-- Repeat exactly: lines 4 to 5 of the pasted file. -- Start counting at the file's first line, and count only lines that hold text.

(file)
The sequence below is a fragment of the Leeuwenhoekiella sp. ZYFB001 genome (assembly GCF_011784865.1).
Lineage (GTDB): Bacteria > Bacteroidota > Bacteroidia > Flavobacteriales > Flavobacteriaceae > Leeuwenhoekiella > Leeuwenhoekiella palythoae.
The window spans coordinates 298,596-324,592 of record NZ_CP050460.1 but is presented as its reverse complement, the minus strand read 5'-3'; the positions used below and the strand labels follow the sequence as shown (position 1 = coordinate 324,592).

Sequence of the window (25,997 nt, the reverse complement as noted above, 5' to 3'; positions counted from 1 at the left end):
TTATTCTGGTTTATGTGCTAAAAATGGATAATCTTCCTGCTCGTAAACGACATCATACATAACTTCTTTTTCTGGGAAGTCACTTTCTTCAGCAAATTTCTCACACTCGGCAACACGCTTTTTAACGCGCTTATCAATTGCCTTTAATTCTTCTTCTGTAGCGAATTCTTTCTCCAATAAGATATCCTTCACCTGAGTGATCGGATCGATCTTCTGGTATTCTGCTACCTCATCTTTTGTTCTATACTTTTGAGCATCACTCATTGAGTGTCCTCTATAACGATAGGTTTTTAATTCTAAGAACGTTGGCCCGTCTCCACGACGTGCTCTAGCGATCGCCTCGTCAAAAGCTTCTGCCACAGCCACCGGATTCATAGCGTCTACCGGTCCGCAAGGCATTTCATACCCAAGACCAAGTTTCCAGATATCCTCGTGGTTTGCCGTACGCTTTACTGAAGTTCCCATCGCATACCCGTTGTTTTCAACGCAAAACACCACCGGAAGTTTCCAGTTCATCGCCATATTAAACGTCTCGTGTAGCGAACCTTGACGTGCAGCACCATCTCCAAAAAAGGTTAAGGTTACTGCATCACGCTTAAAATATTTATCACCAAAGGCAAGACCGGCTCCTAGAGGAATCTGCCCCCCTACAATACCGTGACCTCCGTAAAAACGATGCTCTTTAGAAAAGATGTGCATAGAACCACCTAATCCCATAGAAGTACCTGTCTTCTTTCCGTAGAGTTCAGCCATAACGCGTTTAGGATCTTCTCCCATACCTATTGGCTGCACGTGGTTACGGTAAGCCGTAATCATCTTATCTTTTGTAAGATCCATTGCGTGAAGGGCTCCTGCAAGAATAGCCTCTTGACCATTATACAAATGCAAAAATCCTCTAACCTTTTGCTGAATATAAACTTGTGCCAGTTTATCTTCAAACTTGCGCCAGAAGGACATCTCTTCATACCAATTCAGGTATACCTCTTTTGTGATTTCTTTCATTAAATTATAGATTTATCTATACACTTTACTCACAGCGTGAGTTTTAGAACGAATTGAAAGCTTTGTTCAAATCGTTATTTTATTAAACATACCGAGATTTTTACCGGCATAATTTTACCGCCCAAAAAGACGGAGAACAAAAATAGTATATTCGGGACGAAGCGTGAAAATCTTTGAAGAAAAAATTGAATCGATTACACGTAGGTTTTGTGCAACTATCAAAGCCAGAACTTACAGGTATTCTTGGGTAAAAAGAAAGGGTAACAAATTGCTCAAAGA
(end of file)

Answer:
Sequence of the window (25,997 nt, the reverse complement as noted above, 5' to 3'; positions counted from 1 at the left end):
TTATTCTGGTTTATGTGCTAAAAATGGATAATCTTCCTGCTCGTAAACGACATCATACATAACTTCTTTTTCTGGGAAGTCACTTTCTTCAGCAAATTTCTCACACTCGGCAACACGCTTTTTAACGCGCTTATCAATTGCCTTTAATTCTTCTTCTGTAGCGAATTCTTTCTCCAATAAGATATCCTTCACCTGAGTGATCGGATCGATCTTCTGGTATTCTGCTACCTCATCTTTTGTTCTATACTTTTGAGCATCACTCATTGAGTGTCCTCTATAACGATAGGTTTTTAATTCTAAGAACGTTGGCCCGTCTCCACGACGTGCTCTAGCGATCGCCTCGTCAAAAGCTTCTGCCACAGCCACCGGATTCATAGCGTCTACCGGTCCGCAAGGCATTTCATACCCAAGACCAAGTTTCCAGATATCCTCGTGGTTTGCCGTACGCTTTACTGAAGTTCCCATCGCATACCCGTTGTTTTCAACGCAAAACACCACCGGAAGTTTCCAGTTCATCGCCATATTAAACGTCTCGTGTAGCGAACCTTGACGTGCAGCACCATCTCCAAAAAAGGTTAAGGTTACTGCATCACGCTTAAAATATTTATCACCAAAGGCAAGACCGGCTCCTAGAGGAATCTGCCCCCCTACAATACCGTGACCTCCGTAAAAACGATGCTCTTTAGAAAAGATGTGCATAGAACCACCTAATCCCATAGAAGTACCTGTCTTCTTTCCGTAGAGTTCAGCCATAACGCGTTTAGGATCTTCTCCCATACCTATTGGCTGCACGTGGTTACGGTAAGCCGTAATCATCTTATCTTTTGTAAGATCCATTGCGTGAAGGGCTCCTGCAAGAATAGCCTCTTGACCATTATACAAATGCAAAAATCCTCTAACCTTTTGCTGAATATAAACTTGTGCCAGTTTATCTTCAAACTTGCGCCAGAAGGACATCTCTTCATACCAATTCAGGTATACCTCTTTTGTGATTTCTTTCATTAAATTATAGATTTATCTATACACTTTACTCACAGCGTGAGTTTTAGAACGAATTGAAAGCTTTGTTCAAATCGTTATTTTATTAAACATACCGAGATTTTTACCGGCATAATTTTACCGCCCAAAAAGACGGAGAACAAAAATAGTATATTCGGGACGAAGCGTGAAAATCTTTGAAGAAAAAATTGAATCGATTACACGTAGGTTTTGTGCAACTATCAAAGCCAGAACTTACAGGTATTCTTGGGTAAAAAGAAAGGGTAACAAATTGCTCAAAGA